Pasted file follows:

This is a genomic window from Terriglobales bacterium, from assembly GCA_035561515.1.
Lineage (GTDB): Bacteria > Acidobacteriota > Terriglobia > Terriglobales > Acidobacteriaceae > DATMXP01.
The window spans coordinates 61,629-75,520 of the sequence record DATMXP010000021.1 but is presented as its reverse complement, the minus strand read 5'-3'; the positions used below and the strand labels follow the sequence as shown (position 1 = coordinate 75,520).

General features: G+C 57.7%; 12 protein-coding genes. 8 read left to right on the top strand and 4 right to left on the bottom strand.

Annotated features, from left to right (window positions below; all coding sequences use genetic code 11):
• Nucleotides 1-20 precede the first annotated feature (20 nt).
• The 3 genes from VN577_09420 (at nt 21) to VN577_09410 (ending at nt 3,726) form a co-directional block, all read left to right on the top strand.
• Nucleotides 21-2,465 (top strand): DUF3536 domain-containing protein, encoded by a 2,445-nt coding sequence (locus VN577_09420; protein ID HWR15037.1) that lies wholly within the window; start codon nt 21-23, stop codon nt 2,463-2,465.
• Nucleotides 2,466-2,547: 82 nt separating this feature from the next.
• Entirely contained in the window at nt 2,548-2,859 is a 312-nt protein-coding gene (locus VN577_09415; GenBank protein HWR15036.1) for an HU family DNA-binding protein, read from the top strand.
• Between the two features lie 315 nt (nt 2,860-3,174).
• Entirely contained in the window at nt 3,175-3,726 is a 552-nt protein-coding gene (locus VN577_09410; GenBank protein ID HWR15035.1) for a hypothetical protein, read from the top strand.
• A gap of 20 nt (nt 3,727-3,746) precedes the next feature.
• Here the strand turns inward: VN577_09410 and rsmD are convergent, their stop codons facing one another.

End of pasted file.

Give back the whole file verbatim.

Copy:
This is a genomic window from Terriglobales bacterium, from assembly GCA_035561515.1.
Lineage (GTDB): Bacteria > Acidobacteriota > Terriglobia > Terriglobales > Acidobacteriaceae > DATMXP01.
The window spans coordinates 61,629-75,520 of the sequence record DATMXP010000021.1 but is presented as its reverse complement, the minus strand read 5'-3'; the positions used below and the strand labels follow the sequence as shown (position 1 = coordinate 75,520).

General features: G+C 57.7%; 12 protein-coding genes. 8 read left to right on the top strand and 4 right to left on the bottom strand.

Annotated features, from left to right (window positions below; all coding sequences use genetic code 11):
• Nucleotides 1-20 precede the first annotated feature (20 nt).
• The 3 genes from VN577_09420 (at nt 21) to VN577_09410 (ending at nt 3,726) form a co-directional block, all read left to right on the top strand.
• Nucleotides 21-2,465 (top strand): DUF3536 domain-containing protein, encoded by a 2,445-nt coding sequence (locus VN577_09420; protein ID HWR15037.1) that lies wholly within the window; start codon nt 21-23, stop codon nt 2,463-2,465.
• Nucleotides 2,466-2,547: 82 nt separating this feature from the next.
• Entirely contained in the window at nt 2,548-2,859 is a 312-nt protein-coding gene (locus VN577_09415; GenBank protein HWR15036.1) for an HU family DNA-binding protein, read from the top strand.
• Between the two features lie 315 nt (nt 2,860-3,174).
• Entirely contained in the window at nt 3,175-3,726 is a 552-nt protein-coding gene (locus VN577_09410; GenBank protein ID HWR15035.1) for a hypothetical protein, read from the top strand.
• A gap of 20 nt (nt 3,727-3,746) precedes the next feature.
• Here the strand turns inward: VN577_09410 and rsmD are convergent, their stop codons facing one another.